Push for global digital tax agreement stalls amid tensions

Hopes for a global deal to tax firms like Facebook and Google have been significantly scaled back ahead of a meeting later this month involving more than 130 countries, several senior officials told POLITICO.

The growing pessimism about overhauling how the digital economy is taxed comes as tensions mount between France and the United States over Paris digital tax rules, which overwhelmingly target American tech firms.

Both countries are helping to lead digital tax negotiations at the Organisation for Economic Co-operation and Development (OECD), the Paris-based group of mostly rich Western countries.

Speaking on Tuesday, Bruno Le Maire, Frances finance minister, said that he still hoped to reach a digital tax agreement within the OECD over the next two weeks, and that he would meet Steven Mnuchin, the U.S. Treasury secretary, in Davos, Switzerland, later this month to hammer out an agreement.

“We want to try all options to reach an agreement at the OECD in the next 15 days,” said Le Maire, who spoke to Mnuchin on Monday about the ongoing dispute.

Two officials said the chances of any agreement being reached before June now looked remote, if not impossible, if Paris and Washington went further down the path of a trade war.

But the political stand-off between the U.S. and France over how to move forward with global digital taxation rules has soured hopes of reaching an initial agreement when more than 130 countries gather for a two-day meeting at the end of January.

Participants now hope to merely agree to continue discussions beyond January on how to proceed with the negotiations, according to the officials, who spoke on the condition of anonymity because they were not authorized to speak publicly.

Two officials said the chances of any agreement being reached before June — when the OECDs digital tax rules were expected to be finalized — now looked remote, if not impossible, if Paris and Washington went further down the path of a trade war.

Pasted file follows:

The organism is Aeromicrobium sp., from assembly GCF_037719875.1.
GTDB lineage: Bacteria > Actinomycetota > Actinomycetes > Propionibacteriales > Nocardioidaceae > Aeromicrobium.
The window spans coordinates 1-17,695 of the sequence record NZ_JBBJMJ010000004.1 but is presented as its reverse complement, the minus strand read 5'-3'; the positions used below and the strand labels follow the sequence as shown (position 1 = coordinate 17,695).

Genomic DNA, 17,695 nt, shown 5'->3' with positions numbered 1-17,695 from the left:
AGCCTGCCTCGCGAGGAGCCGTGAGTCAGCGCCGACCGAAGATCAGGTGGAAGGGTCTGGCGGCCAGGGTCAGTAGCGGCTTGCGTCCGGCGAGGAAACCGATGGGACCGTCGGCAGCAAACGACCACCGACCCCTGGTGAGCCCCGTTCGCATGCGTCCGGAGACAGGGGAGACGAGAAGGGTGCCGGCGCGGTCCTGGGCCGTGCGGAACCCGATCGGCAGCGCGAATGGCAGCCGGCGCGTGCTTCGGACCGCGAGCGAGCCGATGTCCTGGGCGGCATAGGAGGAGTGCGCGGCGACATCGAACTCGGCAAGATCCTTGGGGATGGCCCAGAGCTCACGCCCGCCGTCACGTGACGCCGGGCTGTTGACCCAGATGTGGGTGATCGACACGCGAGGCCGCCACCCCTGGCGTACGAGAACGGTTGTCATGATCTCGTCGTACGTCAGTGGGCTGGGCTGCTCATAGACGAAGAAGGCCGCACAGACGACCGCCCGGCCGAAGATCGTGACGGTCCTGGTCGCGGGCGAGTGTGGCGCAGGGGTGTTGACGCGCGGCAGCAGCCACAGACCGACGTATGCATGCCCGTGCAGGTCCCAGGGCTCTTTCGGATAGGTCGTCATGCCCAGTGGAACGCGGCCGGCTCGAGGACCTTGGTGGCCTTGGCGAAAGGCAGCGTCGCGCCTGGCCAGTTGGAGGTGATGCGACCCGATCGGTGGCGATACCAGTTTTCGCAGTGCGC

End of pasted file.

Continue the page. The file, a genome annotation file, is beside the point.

Under the current OECD proposals, new rules would allow all countries to tax the digital operations of companies worldwide, beyond a certain threshold, and create a minimum level of tax that all firms must pay on their online activities.

Digital tax rhetoric

Doubts about reaching a global agreement on digital tax have been steadily growing.

U.S. officials have become increasingly vocal about the slew of domestic proposals from European countries to impose levies on the digital economy — efforts that have primarily focused on American tech giants like Apple and Amazon.

Activists of the Association for the Taxation of Financial Transactions and Citizens Action attach a banner reading “Pay your taxes” outside an Apple Store in Paris on April 7, 2018 | Eric Ferferberg/AFP via Getty Images

Alongside Frances laws, which include a 3 percent digital services tax for firms with more than €750 million of global revenue, including €25 million in France, Spain, Austria and the United Kingdom have all moved tentatively toward their own digital tax rules. Italy and Austrias rules came into force on January 1.

Efforts to create a pan-European Union digital tax regime also are back on the agenda under the new European Commission despite pushback from countries like Ireland and Luxembourg that have attracted thousands of international companies to their shores by offering them low corporate tax rates.

In response, Washington said it would slap $2.4 billion of tariffs on French goods, including on the countrys winemakers, in retaliation for the digital services tax, and threatened to do the same to other countries that followed suit. Phil Hogan, the European commissioner for trade, told reporters on Tuesday that the 28-country bloc would back Paris in any trade dispute with Washington over the countrys digital services tax.

In a letter sent to the OECD last month, Mnuchin, the U.S. Treasury secretary, also questioned the need to overhaul how the digital economy was taxed, while calling on countries to stop imposing their unilateral digital tax rules until a global consensus could be reached.

Amid this transatlantic bickering, officials from the OECD and beyond, including from France and the U.S., have been meeting regularly in recent months in efforts to hammer out a global agreement as part of the organizations efforts to push through global digital tax proposals.

They have mostly sidestepped Mnuchins opposition to digitaRead More – Source